Many moons ago, I was given a free copy of both Dungeonology and the Monsters & Heroes of the Realms: A Dungeons & Dragons Coloring Book. (Thank you, Wizards of the Coast and Greg Tito!) Since there are already a bounty of useful reviews about Dungeonolgy, which is a nifty book to be sure, I decided to write an article about the later while incorporating some psychological concepts.
It’s what I do.
The adult coloring book industry has mushroomed in recent years and many book stores have entire sections devoted to this activity. Coloring is often marketed as a relaxation device to adults, which seems intuitively accurate. Engaging in a hobby that requires attention – anything form woodworking to knitting to painting miniatures – forces us to tune out extraneous variables and lock in to one thing.
Save Versus Multitasking
Multitasking is a bane of my existence. Earlier in life, I thought I was truly proficient in multitasking. I doodled in notebooks in high school while taking notes and listening to the teacher during classes. I achieved good grades (except for that one Biology class), and figured this was evidence that I could juggle multiple cognitive tasks well. As recently as this week, I get up before work to walk on the treadmill while watching a hockey game on the television AND playing Hearthstone on my cell phone. The good news is this never ended in an injury. The bad news is I probably do all of those things poorly.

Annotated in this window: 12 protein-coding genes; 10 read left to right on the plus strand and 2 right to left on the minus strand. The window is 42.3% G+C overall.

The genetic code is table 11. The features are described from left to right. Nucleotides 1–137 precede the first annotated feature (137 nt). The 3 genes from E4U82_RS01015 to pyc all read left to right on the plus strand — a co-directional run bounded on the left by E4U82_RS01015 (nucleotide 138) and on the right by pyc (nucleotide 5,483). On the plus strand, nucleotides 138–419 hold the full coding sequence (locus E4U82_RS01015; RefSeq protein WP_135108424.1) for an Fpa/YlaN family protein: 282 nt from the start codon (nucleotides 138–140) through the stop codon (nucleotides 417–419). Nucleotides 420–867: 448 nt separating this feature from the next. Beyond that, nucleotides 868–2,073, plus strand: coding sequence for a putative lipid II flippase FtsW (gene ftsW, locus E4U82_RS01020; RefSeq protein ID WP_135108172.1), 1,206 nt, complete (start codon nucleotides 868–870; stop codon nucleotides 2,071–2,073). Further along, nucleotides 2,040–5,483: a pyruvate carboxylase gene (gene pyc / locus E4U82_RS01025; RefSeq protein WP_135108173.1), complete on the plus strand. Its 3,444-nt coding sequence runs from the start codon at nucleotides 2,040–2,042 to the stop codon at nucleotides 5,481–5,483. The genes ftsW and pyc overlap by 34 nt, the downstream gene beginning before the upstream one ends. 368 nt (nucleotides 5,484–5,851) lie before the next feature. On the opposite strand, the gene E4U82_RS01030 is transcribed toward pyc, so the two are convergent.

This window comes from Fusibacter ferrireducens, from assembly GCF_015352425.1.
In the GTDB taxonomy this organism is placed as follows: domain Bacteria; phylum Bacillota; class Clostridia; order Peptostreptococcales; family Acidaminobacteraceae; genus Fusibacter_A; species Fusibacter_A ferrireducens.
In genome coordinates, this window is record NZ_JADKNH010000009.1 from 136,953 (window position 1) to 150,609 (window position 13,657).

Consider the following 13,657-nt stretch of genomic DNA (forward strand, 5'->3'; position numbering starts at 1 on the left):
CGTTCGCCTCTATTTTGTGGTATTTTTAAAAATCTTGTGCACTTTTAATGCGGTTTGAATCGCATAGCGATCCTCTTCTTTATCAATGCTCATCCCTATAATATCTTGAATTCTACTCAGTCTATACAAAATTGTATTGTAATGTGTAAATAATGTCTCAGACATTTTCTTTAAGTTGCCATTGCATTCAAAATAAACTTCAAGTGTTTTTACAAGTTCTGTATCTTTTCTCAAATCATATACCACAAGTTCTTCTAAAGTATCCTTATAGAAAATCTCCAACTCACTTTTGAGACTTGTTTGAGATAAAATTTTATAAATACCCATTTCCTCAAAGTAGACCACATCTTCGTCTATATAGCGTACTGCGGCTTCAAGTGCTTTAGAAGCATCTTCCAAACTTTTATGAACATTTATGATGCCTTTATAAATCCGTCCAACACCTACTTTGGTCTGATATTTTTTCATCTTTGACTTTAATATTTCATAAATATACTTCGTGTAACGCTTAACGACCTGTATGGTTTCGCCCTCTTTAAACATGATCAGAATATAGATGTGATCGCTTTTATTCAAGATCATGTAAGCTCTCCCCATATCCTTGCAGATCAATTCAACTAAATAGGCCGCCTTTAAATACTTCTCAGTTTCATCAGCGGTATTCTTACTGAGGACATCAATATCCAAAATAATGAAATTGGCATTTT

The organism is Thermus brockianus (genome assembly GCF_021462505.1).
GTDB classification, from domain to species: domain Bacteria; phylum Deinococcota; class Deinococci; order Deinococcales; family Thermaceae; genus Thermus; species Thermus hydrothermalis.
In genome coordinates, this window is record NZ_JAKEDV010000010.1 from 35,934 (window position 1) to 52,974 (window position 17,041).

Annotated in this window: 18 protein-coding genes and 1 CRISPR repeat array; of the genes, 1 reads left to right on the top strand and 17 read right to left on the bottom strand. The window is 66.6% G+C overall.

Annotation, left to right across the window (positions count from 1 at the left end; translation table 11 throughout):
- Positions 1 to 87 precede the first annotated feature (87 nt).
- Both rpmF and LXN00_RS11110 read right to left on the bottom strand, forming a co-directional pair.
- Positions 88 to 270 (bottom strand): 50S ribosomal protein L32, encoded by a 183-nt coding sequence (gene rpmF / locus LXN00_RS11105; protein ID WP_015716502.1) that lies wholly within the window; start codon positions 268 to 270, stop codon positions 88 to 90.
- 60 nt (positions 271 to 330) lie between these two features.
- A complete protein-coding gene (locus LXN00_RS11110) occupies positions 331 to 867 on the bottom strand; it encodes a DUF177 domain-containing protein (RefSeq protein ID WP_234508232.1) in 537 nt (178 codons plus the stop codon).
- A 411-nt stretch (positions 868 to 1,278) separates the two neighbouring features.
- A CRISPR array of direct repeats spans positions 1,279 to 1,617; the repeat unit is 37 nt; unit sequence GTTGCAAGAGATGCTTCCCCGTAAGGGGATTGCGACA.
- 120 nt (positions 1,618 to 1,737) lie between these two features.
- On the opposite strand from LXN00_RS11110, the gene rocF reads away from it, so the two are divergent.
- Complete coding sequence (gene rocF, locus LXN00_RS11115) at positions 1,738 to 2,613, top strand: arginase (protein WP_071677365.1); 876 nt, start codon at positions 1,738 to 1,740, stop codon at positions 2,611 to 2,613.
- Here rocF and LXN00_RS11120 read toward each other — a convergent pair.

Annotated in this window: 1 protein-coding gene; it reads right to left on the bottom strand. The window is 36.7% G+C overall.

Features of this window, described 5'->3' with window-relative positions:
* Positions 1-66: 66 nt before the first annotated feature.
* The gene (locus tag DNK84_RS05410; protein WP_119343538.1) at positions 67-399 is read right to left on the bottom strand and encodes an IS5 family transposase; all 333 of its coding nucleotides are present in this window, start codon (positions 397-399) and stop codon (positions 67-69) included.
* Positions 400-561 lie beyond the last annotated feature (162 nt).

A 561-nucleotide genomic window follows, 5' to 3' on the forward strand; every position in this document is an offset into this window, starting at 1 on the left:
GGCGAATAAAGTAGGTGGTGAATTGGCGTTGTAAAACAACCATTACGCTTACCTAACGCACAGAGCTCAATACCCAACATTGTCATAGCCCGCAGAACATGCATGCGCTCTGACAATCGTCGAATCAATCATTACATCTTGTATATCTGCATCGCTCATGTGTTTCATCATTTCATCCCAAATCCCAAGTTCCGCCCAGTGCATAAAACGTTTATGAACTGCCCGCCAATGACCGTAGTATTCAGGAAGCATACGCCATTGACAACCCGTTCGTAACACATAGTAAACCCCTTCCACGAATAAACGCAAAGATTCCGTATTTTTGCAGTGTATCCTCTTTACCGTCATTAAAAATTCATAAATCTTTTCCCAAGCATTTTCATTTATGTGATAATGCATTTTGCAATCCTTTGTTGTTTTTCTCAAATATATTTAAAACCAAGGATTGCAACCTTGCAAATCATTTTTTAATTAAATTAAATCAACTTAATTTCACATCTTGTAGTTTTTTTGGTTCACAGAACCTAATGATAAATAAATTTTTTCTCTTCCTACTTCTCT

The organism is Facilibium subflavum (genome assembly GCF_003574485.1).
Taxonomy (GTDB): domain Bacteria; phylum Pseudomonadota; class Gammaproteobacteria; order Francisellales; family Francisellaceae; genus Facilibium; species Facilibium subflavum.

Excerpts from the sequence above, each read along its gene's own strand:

I miss a lot of details from the hockey game.
I make countless misplays in Hearthstone.
And my posture is likely terrible because I look down at my phone for the better part of 30-45 minutes while walking.
One could say that I was multitasking well because I combined exercise with my enjoyment of professional ice hockey and video games. Another point of view is that I’m doing a disservice to all three activities because I’m not focused on any of them.
Now that I have a newborn in the house, multitasking is even less effective. I’ve tried to balance feeding him while doing other things.
It doesn’t go well!
Coloring as Stress Management?
Coloring is an activity that is difficult to combine with something else. Perhaps one can listen to music or have a show or movie on in the background, but coloring requires you to stay in one place and focus on filling in spaces with different pens or pencils. Many of the coloring pages have intricate shapes and tiny details that encourage the artist to concentrate on his or her coloring efforts. This level of strict concentration on one activity can be soothing.